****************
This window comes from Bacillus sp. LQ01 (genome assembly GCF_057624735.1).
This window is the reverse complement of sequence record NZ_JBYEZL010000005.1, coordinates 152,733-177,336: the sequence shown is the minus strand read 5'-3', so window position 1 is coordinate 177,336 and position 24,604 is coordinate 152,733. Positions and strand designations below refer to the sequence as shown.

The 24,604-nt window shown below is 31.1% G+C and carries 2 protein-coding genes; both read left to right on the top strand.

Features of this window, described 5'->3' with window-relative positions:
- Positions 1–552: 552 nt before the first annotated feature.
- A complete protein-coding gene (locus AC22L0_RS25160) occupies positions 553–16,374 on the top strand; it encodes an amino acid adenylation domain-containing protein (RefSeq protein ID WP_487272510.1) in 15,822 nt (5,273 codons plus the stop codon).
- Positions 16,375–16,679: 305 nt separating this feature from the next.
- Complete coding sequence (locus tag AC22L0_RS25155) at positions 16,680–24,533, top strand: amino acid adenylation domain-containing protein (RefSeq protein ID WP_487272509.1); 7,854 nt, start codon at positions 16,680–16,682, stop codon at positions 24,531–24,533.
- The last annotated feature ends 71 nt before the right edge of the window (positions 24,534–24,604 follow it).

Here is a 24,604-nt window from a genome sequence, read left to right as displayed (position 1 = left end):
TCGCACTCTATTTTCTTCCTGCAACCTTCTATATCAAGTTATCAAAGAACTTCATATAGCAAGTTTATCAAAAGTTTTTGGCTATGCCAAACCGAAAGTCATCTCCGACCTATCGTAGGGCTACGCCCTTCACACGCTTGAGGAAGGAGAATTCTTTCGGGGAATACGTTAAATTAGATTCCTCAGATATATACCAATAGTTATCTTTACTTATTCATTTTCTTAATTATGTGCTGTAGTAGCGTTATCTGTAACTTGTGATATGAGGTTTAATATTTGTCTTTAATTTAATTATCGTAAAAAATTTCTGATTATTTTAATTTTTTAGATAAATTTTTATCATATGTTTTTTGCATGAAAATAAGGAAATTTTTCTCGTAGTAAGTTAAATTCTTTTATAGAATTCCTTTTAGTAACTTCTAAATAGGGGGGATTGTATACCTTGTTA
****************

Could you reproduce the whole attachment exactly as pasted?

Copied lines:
This window comes from Bacillus sp. LQ01 (genome assembly GCF_057624735.1).
This window is the reverse complement of sequence record NZ_JBYEZL010000005.1, coordinates 152,733-177,336: the sequence shown is the minus strand read 5'-3', so window position 1 is coordinate 177,336 and position 24,604 is coordinate 152,733. Positions and strand designations below refer to the sequence as shown.

The 24,604-nt window shown below is 31.1% G+C and carries 2 protein-coding genes; both read left to right on the top strand.

Features of this window, described 5'->3' with window-relative positions:
- Positions 1–552: 552 nt before the first annotated feature.
- A complete protein-coding gene (locus AC22L0_RS25160) occupies positions 553–16,374 on the top strand; it encodes an amino acid adenylation domain-containing protein (RefSeq protein ID WP_487272510.1) in 15,822 nt (5,273 codons plus the stop codon).
- Positions 16,375–16,679: 305 nt separating this feature from the next.
- Complete coding sequence (locus tag AC22L0_RS25155) at positions 16,680–24,533, top strand: amino acid adenylation domain-containing protein (RefSeq protein ID WP_487272509.1); 7,854 nt, start codon at positions 16,680–16,682, stop codon at positions 24,531–24,533.
- The last annotated feature ends 71 nt before the right edge of the window (positions 24,534–24,604 follow it).

Here is a 24,604-nt window from a genome sequence, read left to right as displayed (position 1 = left end):
TCGCACTCTATTTTCTTCCTGCAACCTTCTATATCAAGTTATCAAAGAACTTCATATAGCAAGTTTATCAAAAGTTTTTGGCTATGCCAAACCGAAAGTCATCTCCGACCTATCGTAGGGCTACGCCCTTCACACGCTTGAGGAAGGAGAATTCTTTCGGGGAATACGTTAAATTAGATTCCTCAGATATATACCAATAGTTATCTTTACTTATTCATTTTCTTAATTATGTGCTGTAGTAGCGTTATCTGTAACTTGTGATATGAGGTTTAATATTTGTCTTTAATTTAATTATCGTAAAAAATTTCTGATTATTTTAATTTTTTAGATAAATTTTTATCATATGTTTTTTGCATGAAAATAAGGAAATTTTTCTCGTAGTAAGTTAAATTCTTTTATAGAATTCCTTTTAGTAACTTCTAAATAGGGGGGATTGTATACCTTGTTA